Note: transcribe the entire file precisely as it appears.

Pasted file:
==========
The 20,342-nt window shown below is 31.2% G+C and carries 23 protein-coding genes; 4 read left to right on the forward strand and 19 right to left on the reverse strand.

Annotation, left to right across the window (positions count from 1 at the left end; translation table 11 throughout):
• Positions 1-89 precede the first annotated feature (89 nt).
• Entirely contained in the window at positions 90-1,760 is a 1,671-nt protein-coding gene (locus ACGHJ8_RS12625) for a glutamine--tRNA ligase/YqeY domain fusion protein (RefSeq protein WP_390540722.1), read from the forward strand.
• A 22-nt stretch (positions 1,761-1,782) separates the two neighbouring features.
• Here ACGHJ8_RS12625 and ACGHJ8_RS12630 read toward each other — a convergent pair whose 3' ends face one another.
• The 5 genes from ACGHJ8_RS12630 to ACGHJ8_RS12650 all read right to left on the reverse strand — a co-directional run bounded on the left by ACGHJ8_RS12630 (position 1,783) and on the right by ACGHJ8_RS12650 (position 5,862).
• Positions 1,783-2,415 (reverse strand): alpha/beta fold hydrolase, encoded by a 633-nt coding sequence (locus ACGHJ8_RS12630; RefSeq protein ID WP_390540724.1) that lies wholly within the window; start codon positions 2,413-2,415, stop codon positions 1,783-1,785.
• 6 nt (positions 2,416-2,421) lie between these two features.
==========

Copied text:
The 20,342-nt window shown below is 31.2% G+C and carries 23 protein-coding genes; 4 read left to right on the forward strand and 19 right to left on the reverse strand.

Annotation, left to right across the window (positions count from 1 at the left end; translation table 11 throughout):
• Positions 1-89 precede the first annotated feature (89 nt).
• Entirely contained in the window at positions 90-1,760 is a 1,671-nt protein-coding gene (locus ACGHJ8_RS12625) for a glutamine--tRNA ligase/YqeY domain fusion protein (RefSeq protein WP_390540722.1), read from the forward strand.
• A 22-nt stretch (positions 1,761-1,782) separates the two neighbouring features.
• Here ACGHJ8_RS12625 and ACGHJ8_RS12630 read toward each other — a convergent pair whose 3' ends face one another.
• The 5 genes from ACGHJ8_RS12630 to ACGHJ8_RS12650 all read right to left on the reverse strand — a co-directional run bounded on the left by ACGHJ8_RS12630 (position 1,783) and on the right by ACGHJ8_RS12650 (position 5,862).
• Positions 1,783-2,415 (reverse strand): alpha/beta fold hydrolase, encoded by a 633-nt coding sequence (locus ACGHJ8_RS12630; RefSeq protein ID WP_390540724.1) that lies wholly within the window; start codon positions 2,413-2,415, stop codon positions 1,783-1,785.
• 6 nt (positions 2,416-2,421) lie between these two features.